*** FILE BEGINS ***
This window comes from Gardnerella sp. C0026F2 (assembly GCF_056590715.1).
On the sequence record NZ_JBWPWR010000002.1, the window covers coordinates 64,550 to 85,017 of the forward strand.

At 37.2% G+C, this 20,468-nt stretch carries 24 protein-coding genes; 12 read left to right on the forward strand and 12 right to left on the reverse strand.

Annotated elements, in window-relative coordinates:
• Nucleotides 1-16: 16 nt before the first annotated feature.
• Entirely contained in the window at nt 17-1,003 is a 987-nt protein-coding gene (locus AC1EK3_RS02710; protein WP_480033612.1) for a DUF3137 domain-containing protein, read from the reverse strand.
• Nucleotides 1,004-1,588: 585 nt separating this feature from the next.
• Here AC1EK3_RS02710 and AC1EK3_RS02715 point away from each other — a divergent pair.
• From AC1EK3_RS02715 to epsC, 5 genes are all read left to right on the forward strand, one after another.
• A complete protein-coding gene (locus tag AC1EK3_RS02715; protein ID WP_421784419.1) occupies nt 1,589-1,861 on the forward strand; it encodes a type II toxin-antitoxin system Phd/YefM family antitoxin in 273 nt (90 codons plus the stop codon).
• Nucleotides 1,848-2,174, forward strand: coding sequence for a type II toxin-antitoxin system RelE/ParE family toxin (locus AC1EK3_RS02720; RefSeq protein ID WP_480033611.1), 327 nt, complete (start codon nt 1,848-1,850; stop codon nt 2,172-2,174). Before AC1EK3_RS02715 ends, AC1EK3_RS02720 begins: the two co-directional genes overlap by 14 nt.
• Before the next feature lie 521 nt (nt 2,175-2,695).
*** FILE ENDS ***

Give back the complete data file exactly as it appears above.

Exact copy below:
This window comes from Gardnerella sp. C0026F2 (assembly GCF_056590715.1).
On the sequence record NZ_JBWPWR010000002.1, the window covers coordinates 64,550 to 85,017 of the forward strand.

At 37.2% G+C, this 20,468-nt stretch carries 24 protein-coding genes; 12 read left to right on the forward strand and 12 right to left on the reverse strand.

Annotated elements, in window-relative coordinates:
• Nucleotides 1-16: 16 nt before the first annotated feature.
• Entirely contained in the window at nt 17-1,003 is a 987-nt protein-coding gene (locus AC1EK3_RS02710; protein WP_480033612.1) for a DUF3137 domain-containing protein, read from the reverse strand.
• Nucleotides 1,004-1,588: 585 nt separating this feature from the next.
• Here AC1EK3_RS02710 and AC1EK3_RS02715 point away from each other — a divergent pair.
• From AC1EK3_RS02715 to epsC, 5 genes are all read left to right on the forward strand, one after another.
• A complete protein-coding gene (locus tag AC1EK3_RS02715; protein ID WP_421784419.1) occupies nt 1,589-1,861 on the forward strand; it encodes a type II toxin-antitoxin system Phd/YefM family antitoxin in 273 nt (90 codons plus the stop codon).
• Nucleotides 1,848-2,174, forward strand: coding sequence for a type II toxin-antitoxin system RelE/ParE family toxin (locus AC1EK3_RS02720; RefSeq protein ID WP_480033611.1), 327 nt, complete (start codon nt 1,848-1,850; stop codon nt 2,172-2,174). Before AC1EK3_RS02715 ends, AC1EK3_RS02720 begins: the two co-directional genes overlap by 14 nt.
• Before the next feature lie 521 nt (nt 2,175-2,695).